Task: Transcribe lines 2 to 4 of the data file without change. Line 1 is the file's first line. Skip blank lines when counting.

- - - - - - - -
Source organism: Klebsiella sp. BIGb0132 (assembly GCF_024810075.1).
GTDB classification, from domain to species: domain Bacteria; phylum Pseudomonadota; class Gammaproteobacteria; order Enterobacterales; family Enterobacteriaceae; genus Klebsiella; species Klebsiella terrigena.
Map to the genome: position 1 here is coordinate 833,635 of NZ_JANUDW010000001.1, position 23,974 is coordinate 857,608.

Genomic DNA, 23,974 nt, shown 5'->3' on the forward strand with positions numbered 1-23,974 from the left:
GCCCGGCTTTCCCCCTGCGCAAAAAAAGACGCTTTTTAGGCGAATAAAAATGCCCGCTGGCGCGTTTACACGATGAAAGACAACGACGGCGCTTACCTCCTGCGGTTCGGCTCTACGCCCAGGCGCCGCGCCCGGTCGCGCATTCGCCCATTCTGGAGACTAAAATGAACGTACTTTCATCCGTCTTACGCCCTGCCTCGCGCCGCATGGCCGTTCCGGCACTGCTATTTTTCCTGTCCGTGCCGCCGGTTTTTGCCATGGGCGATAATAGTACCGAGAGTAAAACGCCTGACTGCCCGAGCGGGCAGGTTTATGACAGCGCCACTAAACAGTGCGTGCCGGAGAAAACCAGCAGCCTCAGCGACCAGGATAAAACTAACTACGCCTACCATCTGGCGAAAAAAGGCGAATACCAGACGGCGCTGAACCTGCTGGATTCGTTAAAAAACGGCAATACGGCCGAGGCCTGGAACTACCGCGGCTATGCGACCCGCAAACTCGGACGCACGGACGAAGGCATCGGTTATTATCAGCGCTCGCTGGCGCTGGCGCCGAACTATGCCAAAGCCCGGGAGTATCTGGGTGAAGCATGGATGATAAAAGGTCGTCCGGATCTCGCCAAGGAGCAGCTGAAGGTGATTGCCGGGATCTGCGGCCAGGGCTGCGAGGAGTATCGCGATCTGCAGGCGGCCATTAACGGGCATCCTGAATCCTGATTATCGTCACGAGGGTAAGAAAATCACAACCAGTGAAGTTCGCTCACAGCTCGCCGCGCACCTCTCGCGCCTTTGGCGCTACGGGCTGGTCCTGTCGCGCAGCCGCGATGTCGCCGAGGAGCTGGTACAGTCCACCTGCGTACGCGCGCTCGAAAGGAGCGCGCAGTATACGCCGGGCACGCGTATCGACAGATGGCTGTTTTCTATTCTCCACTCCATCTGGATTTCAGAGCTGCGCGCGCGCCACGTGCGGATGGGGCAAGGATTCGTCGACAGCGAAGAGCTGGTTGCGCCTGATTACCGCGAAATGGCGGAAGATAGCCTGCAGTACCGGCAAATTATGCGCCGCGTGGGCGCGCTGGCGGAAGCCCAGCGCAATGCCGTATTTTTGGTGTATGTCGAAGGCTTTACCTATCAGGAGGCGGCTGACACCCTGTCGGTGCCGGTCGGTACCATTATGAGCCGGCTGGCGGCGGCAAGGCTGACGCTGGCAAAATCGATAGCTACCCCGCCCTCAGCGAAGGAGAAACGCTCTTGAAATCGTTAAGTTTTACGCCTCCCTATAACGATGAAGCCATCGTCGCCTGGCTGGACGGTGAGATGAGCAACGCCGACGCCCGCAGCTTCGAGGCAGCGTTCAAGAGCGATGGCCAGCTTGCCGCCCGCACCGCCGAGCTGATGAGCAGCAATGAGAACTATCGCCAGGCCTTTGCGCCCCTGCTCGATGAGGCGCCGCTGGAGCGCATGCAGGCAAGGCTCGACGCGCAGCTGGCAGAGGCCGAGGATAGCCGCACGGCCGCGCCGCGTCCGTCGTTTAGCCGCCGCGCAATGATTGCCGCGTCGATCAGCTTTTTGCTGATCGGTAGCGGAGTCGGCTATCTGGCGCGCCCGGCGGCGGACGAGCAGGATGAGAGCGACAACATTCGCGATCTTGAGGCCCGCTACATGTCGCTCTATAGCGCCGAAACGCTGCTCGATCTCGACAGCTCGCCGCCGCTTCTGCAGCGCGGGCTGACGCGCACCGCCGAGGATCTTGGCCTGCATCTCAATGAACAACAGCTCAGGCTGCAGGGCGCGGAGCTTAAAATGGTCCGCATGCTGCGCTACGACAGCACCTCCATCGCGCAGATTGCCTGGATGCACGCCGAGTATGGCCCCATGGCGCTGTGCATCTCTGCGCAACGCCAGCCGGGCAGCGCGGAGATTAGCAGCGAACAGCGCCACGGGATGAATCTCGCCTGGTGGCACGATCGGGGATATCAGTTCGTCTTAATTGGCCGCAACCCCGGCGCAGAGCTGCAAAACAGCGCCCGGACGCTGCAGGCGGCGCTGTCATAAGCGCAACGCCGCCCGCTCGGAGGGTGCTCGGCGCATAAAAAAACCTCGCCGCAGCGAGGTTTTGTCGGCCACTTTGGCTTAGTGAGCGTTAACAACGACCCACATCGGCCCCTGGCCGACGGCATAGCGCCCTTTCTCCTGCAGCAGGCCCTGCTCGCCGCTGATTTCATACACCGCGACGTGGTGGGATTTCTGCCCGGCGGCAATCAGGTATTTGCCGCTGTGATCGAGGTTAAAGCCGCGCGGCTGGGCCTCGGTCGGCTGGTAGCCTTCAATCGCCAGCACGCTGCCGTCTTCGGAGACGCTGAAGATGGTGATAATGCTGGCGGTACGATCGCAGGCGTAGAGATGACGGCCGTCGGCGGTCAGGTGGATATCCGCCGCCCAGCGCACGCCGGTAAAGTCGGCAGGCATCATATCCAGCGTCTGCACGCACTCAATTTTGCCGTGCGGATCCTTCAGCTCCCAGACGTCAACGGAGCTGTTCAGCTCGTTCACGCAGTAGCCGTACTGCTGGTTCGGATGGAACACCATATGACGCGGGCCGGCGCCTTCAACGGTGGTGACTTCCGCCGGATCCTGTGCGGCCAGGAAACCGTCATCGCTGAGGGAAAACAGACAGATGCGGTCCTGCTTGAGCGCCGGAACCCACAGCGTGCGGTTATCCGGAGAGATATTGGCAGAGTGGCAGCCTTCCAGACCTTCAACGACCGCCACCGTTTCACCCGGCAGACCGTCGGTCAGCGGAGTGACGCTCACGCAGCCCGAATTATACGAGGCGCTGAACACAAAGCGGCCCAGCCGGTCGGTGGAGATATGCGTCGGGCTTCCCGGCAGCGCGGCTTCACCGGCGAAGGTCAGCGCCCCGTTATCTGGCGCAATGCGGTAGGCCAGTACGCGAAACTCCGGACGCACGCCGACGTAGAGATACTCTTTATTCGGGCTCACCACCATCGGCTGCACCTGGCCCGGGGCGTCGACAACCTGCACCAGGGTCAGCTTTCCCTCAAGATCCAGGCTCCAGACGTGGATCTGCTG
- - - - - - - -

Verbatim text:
GTDB classification, from domain to species: domain Bacteria; phylum Pseudomonadota; class Gammaproteobacteria; order Enterobacterales; family Enterobacteriaceae; genus Klebsiella; species Klebsiella terrigena.
Map to the genome: position 1 here is coordinate 833,635 of NZ_JANUDW010000001.1, position 23,974 is coordinate 857,608.

Genomic DNA, 23,974 nt, shown 5'->3' on the forward strand with positions numbered 1-23,974 from the left: